“We are being slaughtered…”
People across the world paused when Iraqi parliament member Vian Dakhill spoke those words during her haunting testimony in August 2014. As the only Yazidi then in Iraq’s Parliament, Dakhill plead tearfully to her fellow parliament members, imploring them to take immediate action and save the Yazidis from genocide and enslavement by ISIS.
Dakhill’s brave words were a catalyst for the rescue of Yazidis besieged on the Sinjar Mountain by ISIS. Unfortunately, her name again reached headlines as the U.S. immigration ban threatened to prevent her arrival in Washington D.C. to receive the Lantos Human Rights Prize on February 8th.
Fortunately Dakhill was permitted entry into the U.S. by the state department – but we find it ironic that a travel and immigration ban created to increase safety in the U.S., can prevent those who promote peace and justice from entering the country. Peace activists are our allies in the battle against violence and hate. We need to support them and recognize their ongoing efforts to address life and death issues happening now.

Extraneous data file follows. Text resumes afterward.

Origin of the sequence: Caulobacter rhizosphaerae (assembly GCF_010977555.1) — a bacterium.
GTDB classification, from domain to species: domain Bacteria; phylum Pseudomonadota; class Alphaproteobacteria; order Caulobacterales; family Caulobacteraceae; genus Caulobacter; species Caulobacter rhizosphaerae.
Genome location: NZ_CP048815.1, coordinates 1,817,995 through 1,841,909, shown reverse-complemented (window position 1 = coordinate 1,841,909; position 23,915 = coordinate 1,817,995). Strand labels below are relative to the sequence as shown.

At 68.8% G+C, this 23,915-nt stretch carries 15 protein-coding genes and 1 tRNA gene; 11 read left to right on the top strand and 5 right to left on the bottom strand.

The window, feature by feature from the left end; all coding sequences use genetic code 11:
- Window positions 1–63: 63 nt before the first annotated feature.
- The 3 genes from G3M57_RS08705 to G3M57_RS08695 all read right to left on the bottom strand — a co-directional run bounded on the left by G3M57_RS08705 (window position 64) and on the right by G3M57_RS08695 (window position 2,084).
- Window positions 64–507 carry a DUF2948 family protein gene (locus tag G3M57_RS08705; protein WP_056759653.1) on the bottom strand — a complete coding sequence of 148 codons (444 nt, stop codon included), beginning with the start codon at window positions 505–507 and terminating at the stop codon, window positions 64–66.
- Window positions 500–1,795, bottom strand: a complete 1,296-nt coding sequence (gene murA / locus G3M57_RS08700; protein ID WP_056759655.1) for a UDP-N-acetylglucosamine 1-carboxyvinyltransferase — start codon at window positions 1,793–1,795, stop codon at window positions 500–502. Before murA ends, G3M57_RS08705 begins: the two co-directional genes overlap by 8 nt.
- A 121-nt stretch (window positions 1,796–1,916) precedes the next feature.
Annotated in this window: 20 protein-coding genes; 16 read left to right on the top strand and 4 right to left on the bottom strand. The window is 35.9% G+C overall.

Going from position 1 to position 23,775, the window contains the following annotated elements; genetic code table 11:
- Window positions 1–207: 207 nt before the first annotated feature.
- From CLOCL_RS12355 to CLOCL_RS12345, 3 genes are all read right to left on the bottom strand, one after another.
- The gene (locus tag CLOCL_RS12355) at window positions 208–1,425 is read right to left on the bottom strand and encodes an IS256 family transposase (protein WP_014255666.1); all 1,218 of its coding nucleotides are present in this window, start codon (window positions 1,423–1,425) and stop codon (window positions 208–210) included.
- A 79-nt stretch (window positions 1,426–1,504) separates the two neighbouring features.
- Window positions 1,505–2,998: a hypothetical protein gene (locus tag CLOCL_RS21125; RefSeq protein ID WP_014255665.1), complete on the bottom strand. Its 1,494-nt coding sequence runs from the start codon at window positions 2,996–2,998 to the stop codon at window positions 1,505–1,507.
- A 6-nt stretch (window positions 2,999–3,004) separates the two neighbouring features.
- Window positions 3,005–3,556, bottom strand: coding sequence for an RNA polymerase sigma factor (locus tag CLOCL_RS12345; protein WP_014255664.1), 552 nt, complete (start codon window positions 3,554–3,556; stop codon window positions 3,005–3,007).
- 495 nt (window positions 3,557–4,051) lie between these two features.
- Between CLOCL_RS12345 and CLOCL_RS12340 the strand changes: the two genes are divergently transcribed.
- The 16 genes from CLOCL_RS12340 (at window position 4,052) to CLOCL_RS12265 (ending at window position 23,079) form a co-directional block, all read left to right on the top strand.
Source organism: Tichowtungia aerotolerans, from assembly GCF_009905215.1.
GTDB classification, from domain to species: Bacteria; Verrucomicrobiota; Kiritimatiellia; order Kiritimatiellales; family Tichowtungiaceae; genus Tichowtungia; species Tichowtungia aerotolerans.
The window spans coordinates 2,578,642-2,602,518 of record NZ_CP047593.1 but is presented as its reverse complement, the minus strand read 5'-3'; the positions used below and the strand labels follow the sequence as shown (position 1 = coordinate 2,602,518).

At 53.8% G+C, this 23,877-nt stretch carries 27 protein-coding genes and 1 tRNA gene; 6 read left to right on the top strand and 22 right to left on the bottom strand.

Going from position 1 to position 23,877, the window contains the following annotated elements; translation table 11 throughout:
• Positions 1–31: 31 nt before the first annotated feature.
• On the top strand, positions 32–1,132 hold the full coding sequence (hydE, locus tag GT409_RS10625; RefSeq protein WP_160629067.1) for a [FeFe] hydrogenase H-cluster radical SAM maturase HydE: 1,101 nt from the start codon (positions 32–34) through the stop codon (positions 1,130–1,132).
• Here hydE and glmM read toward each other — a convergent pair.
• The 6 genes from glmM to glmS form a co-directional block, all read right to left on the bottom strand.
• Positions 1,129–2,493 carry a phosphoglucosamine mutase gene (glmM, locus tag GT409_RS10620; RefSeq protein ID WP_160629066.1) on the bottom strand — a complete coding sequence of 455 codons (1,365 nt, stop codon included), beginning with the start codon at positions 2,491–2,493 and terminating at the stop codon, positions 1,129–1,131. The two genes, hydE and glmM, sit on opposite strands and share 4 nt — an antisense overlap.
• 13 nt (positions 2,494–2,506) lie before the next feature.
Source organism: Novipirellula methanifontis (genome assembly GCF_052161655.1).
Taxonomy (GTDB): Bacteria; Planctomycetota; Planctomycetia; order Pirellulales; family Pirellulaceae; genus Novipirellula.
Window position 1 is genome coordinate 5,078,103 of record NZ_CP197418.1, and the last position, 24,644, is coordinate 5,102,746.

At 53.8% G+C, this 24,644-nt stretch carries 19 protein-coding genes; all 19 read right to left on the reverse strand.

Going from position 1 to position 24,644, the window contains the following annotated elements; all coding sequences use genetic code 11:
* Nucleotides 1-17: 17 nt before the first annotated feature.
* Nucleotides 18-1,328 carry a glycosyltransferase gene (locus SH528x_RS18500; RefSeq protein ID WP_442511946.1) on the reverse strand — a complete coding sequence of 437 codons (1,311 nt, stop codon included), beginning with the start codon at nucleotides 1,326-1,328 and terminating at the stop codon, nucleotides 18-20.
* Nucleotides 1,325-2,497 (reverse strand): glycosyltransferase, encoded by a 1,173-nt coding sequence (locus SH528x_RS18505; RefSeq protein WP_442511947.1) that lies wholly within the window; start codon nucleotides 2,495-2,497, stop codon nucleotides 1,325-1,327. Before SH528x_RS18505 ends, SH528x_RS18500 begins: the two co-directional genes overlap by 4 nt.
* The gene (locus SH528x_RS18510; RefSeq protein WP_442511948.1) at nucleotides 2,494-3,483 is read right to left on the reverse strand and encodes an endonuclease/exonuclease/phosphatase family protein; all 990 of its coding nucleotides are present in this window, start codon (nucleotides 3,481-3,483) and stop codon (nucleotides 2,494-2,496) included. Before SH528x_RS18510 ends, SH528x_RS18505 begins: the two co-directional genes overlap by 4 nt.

At Tanenbaum we know this firsthand. For almost 20 years, we have worked with religiously motivated men and women, like Dakhill, who risk their lives for peace in violent conflicts around the world. Every two years, through an international search process, we identify two such Peacemakers in Action.
The recognition we give these brave men and women should never be compromised.
Yet the U.S. travel ban will likely impair the work of many peacemakers and humanitarians. Already, we know that Tanenbaum Peacemaker in Action, Sheikh Abdulrahman Al-Marwani from Yemen, who we hope to bring to the U.S. later this year, may not be allowed to come.
In a time of great uncertainty, it’s critical that we continue all efforts to support those who work on the frontlines of global conflicts—and especially those working toward peace.
Top Image: Credit Vian Dakhill